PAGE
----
This is no prelude to Libertarian political philosophy. I am not that deeply versed in it. From the little that I do know about it, I approve of many of their concepts. A political philosopher likely would admire their consistency, their clear statements of principles and their black and white description of how things work. Are they logically coherent in their reasoning, and factually accurate in their assertions? I don’t know but I dislike their over-consistency and fanatical beliefs. They are mostly right like Ayn Rand is, but, like her, their wrong-thinking, if it becomes popular finally, could be very dangerous.
Let me try be more specific. Libertarians believe that big government deprives the individual of life, liberty and the pursuit of property and happiness. So good so far. They advocate downsizing big government, back to the state level and even farther, to the local level. They are still correct.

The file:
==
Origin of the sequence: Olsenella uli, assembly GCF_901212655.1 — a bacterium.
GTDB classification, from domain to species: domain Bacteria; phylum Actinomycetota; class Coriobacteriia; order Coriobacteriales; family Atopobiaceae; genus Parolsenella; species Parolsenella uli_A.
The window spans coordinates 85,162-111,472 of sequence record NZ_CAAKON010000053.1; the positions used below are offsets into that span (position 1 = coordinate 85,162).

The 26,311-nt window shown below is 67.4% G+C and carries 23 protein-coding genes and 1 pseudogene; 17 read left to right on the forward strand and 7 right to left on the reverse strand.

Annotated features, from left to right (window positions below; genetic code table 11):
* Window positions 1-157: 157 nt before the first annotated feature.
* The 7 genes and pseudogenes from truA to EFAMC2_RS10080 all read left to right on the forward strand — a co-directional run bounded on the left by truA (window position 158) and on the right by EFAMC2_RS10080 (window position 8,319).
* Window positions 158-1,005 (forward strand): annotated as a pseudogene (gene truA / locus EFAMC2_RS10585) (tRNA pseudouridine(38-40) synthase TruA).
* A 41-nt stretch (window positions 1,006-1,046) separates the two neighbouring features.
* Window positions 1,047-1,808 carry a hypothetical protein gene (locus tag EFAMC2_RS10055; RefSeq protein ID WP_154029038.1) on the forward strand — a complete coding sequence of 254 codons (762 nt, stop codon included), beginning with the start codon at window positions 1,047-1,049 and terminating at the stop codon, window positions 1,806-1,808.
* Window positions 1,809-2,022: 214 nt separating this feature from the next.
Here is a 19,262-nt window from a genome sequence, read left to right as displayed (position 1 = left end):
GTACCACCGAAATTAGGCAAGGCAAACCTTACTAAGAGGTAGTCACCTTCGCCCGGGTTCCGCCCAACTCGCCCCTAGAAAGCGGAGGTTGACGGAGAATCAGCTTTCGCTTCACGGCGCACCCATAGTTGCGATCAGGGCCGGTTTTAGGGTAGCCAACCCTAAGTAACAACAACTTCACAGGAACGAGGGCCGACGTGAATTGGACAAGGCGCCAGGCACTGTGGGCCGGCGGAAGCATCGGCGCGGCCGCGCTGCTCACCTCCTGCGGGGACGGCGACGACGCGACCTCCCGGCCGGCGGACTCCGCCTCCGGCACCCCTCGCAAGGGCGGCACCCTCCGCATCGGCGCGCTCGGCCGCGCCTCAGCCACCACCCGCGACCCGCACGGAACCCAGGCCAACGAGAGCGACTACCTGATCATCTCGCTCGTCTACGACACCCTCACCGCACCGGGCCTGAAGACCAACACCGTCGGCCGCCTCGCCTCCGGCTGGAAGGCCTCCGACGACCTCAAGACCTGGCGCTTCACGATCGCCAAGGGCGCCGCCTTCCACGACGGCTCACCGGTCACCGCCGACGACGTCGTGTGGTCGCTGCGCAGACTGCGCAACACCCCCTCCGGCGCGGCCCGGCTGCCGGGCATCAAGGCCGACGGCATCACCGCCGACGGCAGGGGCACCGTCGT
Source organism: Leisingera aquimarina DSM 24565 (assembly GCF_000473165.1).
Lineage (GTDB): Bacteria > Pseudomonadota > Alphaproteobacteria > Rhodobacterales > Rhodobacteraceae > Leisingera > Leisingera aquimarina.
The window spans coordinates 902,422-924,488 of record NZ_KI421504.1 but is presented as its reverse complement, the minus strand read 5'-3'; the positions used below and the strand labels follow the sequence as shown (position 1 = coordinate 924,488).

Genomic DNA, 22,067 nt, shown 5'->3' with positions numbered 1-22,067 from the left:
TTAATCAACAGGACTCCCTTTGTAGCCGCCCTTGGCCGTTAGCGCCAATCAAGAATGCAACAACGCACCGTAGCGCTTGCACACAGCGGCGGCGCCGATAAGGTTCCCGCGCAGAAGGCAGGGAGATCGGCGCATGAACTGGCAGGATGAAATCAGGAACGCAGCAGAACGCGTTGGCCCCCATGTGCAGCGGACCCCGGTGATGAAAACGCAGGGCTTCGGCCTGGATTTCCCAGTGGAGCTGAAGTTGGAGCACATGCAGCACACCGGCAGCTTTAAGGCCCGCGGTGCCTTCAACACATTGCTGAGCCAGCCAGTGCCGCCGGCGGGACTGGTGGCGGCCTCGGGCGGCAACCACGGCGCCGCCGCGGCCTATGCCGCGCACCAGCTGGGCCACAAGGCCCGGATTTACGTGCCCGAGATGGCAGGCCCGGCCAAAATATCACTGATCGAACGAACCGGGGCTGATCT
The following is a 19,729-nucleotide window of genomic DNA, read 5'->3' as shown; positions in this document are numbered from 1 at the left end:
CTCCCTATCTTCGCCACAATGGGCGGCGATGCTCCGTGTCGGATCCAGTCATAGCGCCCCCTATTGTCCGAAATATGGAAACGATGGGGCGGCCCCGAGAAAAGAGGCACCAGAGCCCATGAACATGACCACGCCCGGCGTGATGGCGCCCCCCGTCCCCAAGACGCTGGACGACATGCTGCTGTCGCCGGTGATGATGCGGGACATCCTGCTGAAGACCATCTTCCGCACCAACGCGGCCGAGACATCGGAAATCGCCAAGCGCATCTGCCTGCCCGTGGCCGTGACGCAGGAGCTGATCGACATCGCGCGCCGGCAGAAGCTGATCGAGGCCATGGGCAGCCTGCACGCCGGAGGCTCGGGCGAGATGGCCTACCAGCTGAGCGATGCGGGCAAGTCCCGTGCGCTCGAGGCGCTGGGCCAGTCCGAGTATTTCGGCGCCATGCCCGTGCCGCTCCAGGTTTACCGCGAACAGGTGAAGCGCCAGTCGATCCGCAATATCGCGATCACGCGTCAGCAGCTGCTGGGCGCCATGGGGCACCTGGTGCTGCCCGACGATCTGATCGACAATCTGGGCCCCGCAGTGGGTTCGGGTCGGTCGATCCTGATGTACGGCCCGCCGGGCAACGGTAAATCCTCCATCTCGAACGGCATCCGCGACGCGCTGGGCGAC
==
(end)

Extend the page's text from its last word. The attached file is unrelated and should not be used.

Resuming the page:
They desire to see big government deinstitutionalized, but cartels, monopolies and wealth accumulation by the super-rich does not faze them. Their reluctance here is immoderate and shortsighted.
My political and social vision is one embracing the deinstitutionalizing of big business as well as big government (and all other huge, centralized institutions). This is the moderate, humane approach against all institutions.
Groupism is a biological drive supported by, furthered by and linked to institutionalized society. Individualism is made possible and is linked to a small, decentralized set of social institutions.